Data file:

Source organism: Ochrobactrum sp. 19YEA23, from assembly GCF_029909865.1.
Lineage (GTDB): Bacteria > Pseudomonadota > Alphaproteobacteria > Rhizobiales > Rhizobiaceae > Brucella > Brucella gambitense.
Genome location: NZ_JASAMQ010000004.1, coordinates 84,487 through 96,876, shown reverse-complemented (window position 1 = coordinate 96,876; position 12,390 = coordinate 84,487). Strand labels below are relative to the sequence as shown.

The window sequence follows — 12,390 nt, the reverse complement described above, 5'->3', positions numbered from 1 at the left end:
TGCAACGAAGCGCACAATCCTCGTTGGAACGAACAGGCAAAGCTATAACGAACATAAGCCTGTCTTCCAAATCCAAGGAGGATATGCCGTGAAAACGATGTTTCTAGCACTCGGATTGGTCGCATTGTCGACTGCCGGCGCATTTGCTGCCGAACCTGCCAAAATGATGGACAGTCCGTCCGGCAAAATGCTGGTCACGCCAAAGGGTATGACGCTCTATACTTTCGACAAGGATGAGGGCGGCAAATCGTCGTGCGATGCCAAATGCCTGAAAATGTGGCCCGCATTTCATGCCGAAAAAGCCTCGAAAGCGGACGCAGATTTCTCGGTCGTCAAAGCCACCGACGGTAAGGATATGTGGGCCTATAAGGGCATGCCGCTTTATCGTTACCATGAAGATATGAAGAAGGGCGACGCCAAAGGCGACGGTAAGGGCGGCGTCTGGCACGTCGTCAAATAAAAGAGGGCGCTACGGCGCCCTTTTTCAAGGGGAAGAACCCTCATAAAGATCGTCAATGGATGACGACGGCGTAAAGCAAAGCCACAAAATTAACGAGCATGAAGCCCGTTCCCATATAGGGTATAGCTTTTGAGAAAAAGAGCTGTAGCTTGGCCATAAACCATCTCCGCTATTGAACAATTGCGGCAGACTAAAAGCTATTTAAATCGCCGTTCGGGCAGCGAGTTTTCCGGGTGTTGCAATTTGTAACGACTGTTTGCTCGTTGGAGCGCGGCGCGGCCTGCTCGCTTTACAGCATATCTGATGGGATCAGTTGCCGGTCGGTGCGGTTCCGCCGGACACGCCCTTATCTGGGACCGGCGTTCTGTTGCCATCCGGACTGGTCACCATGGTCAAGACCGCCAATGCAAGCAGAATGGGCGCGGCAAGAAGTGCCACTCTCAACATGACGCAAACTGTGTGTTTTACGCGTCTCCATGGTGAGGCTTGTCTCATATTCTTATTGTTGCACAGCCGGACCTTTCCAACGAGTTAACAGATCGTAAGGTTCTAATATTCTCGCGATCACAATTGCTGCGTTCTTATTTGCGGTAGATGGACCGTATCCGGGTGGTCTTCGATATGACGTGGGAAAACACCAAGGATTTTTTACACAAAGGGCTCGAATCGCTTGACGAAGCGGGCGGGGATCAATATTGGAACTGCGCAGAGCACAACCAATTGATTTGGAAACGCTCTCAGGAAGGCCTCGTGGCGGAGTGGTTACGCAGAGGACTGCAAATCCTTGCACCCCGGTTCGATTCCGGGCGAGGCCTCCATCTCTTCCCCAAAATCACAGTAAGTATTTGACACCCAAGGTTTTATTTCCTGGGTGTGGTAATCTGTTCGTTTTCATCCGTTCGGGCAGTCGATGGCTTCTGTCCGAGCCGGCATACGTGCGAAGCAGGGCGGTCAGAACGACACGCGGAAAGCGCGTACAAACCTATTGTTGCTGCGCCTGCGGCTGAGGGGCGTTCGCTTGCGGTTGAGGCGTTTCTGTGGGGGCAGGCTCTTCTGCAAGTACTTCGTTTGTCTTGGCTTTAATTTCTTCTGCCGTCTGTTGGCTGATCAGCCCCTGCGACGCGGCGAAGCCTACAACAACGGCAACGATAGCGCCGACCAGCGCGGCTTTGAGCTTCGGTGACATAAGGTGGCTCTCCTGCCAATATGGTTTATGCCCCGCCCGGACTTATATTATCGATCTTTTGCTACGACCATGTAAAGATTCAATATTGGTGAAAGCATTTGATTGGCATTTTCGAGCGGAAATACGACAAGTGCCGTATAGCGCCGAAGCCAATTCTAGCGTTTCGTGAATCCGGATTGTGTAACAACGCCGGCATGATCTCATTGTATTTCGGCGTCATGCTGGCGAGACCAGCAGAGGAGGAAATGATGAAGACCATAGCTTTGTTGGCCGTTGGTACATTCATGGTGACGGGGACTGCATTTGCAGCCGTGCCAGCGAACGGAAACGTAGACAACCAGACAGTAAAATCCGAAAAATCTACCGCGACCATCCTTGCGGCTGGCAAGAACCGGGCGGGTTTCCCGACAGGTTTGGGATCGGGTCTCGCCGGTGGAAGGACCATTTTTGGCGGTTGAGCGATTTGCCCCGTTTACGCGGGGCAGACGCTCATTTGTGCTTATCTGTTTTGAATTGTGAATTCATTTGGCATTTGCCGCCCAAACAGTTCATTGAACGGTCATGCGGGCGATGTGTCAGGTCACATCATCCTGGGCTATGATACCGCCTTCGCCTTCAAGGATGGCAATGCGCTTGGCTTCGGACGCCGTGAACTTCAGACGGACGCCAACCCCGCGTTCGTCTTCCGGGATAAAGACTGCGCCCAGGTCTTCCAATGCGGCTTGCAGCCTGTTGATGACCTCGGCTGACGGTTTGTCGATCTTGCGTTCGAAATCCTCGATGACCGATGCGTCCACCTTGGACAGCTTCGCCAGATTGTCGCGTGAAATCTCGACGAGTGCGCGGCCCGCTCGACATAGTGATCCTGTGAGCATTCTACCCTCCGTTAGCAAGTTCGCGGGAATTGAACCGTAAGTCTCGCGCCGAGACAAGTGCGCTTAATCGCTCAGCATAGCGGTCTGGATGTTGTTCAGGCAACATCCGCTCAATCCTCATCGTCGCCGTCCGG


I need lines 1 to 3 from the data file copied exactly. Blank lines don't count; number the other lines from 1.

Source organism: Ochrobactrum sp. 19YEA23, from assembly GCF_029909865.1.
Lineage (GTDB): Bacteria > Pseudomonadota > Alphaproteobacteria > Rhizobiales > Rhizobiaceae > Brucella > Brucella gambitense.
Genome location: NZ_JASAMQ010000004.1, coordinates 84,487 through 96,876, shown reverse-complemented (window position 1 = coordinate 96,876; position 12,390 = coordinate 84,487). Strand labels below are relative to the sequence as shown.